Crafting a mobile-friendly advertising and marketing strategy

Figuring out a mobile content strategy early in the game is essential for businesses.

Posted on Nov 12, 2013 by YuMe

Whether crafting mobile video ads or figuring out how to make a website more friendly for smartphones, organizations need to very quickly figure out what kind of strategy they are taking into marketing and advertising. Forming a smart strategy will extend beyond design and content development, Forbes Contributor Jayson DeMers wrote. Accepting the chance by embracing "mobile-first" will be one of the best moves a business can make to bring itself into the future, he said.

"The paradigm shift started with design," he said. "The old approach to design for mobile was simple: create a website that worked for users on standard computers (e.g. for the 'large screen'). Then get creative and find ways to scale it down for mobile devices. For sites that required more effort than simply being made smaller, designs could be simplified or made more "tappable" as an extension of the touch screen environment."

More than ever, searches and Web browsing is taking place on smaller screens such as smartphones and tablets. DeMers said organizations can make longer-form content work now but will likely need to take a forward-thinking approach into the future of crafting video ads online. Desktops and laptops will remain a player for years to come, but the proliferation of these devices is more than a simple trend.

Businesses will need to acknowledge the tension between long-form and short-form content, he said. While the assumption is longer content can go in-depth into a subject, DeMers said search engine algorithms will work to favor videos which are likely viewed and shared more. The same goes for articles as well, as it will remain to be seen if people are still interested in reading a 1,000 word piece compared to a much shorter one.

It remains to be seen if or when this change will affect video ads on mobile devices, as data from the Jun Group found that 54 percent of mobile video ads are still 30 seconds or longer and 32 percent are 90 seconds in length. This goes against the current through that users are less than willing to view longer ads or marketing videos on their gadgets. Marketing Charts cited other research from FreeWheel which found video ads on these mobile devices delivered a 5 percent engagement rate versus 2.4 percent on desktops, highlighting just how important it is for companies to plan for this change up moving into the future.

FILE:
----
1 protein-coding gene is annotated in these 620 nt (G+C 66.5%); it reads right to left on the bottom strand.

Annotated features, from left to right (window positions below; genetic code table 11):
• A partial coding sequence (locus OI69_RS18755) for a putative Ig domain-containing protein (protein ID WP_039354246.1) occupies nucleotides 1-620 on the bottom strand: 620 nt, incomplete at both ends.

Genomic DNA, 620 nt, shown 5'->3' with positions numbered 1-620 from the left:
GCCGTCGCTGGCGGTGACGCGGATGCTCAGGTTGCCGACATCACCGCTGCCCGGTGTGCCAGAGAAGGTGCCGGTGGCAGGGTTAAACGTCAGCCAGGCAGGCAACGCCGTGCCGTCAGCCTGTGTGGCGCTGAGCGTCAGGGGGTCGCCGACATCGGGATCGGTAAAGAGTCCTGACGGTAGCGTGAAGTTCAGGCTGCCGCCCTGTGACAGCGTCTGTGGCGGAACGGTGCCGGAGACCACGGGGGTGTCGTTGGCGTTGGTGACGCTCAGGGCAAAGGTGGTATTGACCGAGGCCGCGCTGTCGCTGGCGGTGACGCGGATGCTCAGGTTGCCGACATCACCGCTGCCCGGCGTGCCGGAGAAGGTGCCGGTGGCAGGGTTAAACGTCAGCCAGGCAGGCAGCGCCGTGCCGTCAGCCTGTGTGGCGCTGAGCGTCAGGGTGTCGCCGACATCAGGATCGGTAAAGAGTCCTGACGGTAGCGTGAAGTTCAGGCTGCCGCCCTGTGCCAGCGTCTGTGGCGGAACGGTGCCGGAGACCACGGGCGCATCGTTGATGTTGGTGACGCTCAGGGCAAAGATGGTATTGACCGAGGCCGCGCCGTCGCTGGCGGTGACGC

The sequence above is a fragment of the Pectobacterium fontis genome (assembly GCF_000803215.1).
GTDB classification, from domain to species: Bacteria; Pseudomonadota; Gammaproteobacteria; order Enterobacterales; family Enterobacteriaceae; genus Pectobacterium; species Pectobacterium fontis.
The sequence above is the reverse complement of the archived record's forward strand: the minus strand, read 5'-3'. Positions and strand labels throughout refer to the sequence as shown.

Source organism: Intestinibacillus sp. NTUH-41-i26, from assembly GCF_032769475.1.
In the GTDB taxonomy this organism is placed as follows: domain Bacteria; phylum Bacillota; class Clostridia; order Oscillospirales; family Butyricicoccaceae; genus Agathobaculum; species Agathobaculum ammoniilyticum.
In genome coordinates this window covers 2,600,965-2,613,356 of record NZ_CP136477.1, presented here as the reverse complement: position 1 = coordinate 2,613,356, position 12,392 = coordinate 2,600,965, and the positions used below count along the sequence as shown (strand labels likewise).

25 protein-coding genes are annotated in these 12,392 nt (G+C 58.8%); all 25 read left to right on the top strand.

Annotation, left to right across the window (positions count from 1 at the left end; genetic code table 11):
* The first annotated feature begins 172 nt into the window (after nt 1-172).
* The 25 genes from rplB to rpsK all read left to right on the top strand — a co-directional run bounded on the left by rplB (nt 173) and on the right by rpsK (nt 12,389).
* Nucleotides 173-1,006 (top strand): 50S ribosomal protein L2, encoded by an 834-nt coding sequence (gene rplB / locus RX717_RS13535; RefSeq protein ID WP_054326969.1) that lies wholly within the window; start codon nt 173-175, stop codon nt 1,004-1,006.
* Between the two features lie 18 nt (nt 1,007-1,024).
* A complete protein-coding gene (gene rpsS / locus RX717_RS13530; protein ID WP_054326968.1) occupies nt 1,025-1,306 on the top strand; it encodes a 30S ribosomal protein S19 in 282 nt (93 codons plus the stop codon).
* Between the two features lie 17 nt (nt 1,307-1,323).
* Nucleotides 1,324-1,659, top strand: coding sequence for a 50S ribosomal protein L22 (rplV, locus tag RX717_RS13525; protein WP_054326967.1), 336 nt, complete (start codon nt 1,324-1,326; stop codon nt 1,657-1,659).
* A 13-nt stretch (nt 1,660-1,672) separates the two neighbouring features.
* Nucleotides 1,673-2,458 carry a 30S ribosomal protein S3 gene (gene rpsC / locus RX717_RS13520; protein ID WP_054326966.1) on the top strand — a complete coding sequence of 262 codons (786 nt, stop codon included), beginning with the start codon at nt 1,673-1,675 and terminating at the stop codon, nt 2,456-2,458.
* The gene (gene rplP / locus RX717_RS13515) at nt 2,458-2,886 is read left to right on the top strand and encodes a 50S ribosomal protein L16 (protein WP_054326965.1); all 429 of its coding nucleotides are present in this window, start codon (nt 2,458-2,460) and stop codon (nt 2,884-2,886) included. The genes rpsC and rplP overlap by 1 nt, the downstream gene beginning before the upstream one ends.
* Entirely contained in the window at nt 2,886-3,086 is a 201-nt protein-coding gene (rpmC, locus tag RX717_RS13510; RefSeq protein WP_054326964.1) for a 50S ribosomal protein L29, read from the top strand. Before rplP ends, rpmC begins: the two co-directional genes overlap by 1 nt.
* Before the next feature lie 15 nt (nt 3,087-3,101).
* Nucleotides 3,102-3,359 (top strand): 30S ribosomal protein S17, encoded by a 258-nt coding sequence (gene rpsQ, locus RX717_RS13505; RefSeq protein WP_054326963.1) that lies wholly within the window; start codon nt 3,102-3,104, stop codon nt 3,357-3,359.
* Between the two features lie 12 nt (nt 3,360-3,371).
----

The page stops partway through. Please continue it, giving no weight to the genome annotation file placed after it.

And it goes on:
Targeting will be key moving forward
No matter what the length of a mobile video ad is, organizations will need to be sure it is getting to the right people. DeMers said mobile strategies and content marketing often fall short in the area of targeting, but it is essential for enterprises to know what percentage of their audience is on mobile devices, how they consume content, where they are prone to finding videos or content and what activities they do online.

"The greater the depth in terms of your understanding of your audience's mobile habits, the more compelling your content will be," DeMers wrote. "But specifically, understanding the makeup of their mobile universe will help you create content that feels native – rather than retroactively shoehorned to fit in."

Proper formatting of any content on mobile devices will be key, he wrote, as there will likely be a shorter attention span. This means getting to the point of the content quickly and efficiently, use large and easy to read fonts if there are words on the screen and have great visual content whenever possible. Mobile video ads are a medium that can that can definitely be taken advantage of, but organizations must form a strategy early.